“Basically, we were trying to map each startup’s evolution over time — the choices they made and the outcomes of those choices,” explains Lim. With this information, they hoped to determine how each startup went about on their quest to achieve the ‘holy grail’ of finding product market fit, from identifying and refining a product, choosing and securing customers, to scaling up their businesses.

To assess whether a startup attained product market fit, the pair looked at the types of customers acquired, the pedigree of customers, revenue raked in, and funding secured.

If the task of collecting copious amounts of data and piecing them together to try to figure out each startup’s journey seemed Sisyphean in nature, it was. “It was very easy to get lost in the weeds,” admits Lim.

To converge, diverge, or shape?

Their efforts, however, were rewarded with illuminating insights, which they presented at the Academy of Management’s annual meeting in August 2019. There are three different paths that entrepreneurs can take to achieve the coveted end goal of product market fit, Lim and Hannah discovered.

“They are all viable paths but with different tradeoffs that need to be carefully managed,” explains Lim.

One path was the shaping path. She cites the example of a firm, called Acute Health*, that they studied. Founded in 2010 by a doctor, Acute Health was resolute in its end product and target market. “They developed the product because of a need they had so they were very clear about what they wanted and which customers they wanted to serve,” says Lim.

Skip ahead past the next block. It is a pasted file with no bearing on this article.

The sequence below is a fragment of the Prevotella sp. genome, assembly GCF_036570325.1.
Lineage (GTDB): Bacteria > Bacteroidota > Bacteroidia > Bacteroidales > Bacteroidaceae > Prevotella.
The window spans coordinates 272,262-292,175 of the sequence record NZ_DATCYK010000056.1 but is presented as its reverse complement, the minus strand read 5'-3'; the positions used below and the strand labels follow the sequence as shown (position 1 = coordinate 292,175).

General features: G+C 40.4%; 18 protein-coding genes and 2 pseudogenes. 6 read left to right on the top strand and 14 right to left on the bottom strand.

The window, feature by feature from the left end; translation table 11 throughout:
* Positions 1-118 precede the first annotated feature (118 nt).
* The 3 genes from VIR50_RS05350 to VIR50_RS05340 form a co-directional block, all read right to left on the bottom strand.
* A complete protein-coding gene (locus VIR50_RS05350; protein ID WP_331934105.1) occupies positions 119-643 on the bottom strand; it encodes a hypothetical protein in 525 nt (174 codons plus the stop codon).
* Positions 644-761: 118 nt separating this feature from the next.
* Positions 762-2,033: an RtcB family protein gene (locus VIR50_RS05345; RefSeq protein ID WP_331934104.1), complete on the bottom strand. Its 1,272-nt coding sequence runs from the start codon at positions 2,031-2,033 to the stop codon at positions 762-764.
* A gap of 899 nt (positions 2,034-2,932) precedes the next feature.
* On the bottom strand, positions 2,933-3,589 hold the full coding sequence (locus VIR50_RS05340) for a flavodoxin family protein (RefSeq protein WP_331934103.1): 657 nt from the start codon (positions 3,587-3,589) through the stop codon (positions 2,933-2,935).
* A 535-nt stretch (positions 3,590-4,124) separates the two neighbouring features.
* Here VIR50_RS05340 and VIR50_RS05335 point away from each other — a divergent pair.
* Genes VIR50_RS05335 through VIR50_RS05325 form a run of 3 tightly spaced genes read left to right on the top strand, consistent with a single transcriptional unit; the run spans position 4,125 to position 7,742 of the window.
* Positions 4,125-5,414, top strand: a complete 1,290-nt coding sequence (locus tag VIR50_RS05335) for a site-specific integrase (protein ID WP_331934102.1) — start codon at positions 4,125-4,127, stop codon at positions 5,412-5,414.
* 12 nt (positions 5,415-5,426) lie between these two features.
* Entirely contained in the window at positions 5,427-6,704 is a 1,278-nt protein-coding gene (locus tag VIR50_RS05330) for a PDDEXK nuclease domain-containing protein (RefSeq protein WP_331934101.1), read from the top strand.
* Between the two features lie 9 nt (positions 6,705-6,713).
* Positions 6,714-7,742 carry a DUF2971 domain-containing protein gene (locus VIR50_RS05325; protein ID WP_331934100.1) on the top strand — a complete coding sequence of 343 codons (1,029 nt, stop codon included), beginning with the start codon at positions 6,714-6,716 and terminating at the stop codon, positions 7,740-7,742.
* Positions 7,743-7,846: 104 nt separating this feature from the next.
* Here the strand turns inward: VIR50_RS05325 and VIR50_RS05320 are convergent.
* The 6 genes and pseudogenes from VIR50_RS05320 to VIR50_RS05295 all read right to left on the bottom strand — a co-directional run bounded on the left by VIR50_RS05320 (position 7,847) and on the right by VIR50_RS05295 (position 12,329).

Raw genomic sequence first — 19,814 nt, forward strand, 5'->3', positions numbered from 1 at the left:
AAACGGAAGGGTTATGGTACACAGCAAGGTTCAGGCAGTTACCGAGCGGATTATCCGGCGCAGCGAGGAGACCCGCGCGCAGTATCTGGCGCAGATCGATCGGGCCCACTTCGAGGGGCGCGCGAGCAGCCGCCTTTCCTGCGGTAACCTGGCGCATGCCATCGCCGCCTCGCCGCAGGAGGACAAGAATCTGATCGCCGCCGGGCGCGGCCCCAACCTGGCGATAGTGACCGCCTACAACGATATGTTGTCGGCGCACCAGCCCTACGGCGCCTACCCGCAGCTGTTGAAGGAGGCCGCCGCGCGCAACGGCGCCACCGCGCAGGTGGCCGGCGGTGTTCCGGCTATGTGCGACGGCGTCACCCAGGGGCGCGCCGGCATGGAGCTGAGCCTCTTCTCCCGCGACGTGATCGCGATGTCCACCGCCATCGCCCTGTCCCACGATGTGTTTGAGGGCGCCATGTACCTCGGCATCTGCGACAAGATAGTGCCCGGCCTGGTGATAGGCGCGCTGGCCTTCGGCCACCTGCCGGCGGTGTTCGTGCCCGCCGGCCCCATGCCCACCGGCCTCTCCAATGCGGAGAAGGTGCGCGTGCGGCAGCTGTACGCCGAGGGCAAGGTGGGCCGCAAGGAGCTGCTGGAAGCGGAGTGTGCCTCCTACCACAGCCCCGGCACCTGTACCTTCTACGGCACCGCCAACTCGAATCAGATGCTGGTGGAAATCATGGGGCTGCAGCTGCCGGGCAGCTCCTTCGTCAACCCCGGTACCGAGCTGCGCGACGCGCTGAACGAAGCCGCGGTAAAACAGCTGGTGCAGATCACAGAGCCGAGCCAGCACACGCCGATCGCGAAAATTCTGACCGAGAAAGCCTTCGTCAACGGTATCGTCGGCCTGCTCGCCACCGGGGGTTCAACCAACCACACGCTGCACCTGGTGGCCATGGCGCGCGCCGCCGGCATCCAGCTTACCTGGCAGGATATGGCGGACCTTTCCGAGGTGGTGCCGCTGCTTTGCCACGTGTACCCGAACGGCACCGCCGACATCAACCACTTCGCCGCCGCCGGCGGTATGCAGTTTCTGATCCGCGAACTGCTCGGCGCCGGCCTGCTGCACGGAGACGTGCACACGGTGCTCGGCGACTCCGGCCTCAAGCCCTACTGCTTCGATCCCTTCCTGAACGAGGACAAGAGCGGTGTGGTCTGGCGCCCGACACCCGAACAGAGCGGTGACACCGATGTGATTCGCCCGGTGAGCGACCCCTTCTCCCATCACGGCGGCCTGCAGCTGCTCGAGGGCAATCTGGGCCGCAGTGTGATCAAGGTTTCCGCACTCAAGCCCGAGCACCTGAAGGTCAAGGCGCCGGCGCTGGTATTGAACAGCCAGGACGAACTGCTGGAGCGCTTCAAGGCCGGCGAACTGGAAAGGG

“But they also knew the incentives weren’t all there for the stakeholders to adopt their app,” she says. To remove those barriers, Acute Health worked hard to change incentives at numerous levels — convincing patients to use their app to monitor their health and rate their satisfaction with their doctors. The latter, in turn, would get increased referrals and thus generate more revenue for hospitals.

The startup even conducted clinical trials and used the results to lobby the U.S. government, arguing that post-surgery management apps such as theirs positively impact citizen health and result in long-term cost savings for healthcare systems.

“This startup really sought to shape the landscape so that hospitals and doctors would be incentivised to use their product — they basically didn’t take no for an answer,” says Lim. As a result, Acute Health achieved product market fit, was acquired in 2018, and became “a Silicon Valley darling.”

The second path Hannah and Lim identified was a convergent one. In their study, the two startups that took this path began with a single product in mind, one that they iteratively refined through sequential experimentation across markets. For example, when the founder of the startup New Health first began, he chose to market his app to hospitals. But having failed to find success there, he moved on to other customer segments such as insurance companies, GPs, and pharmaceutical companies.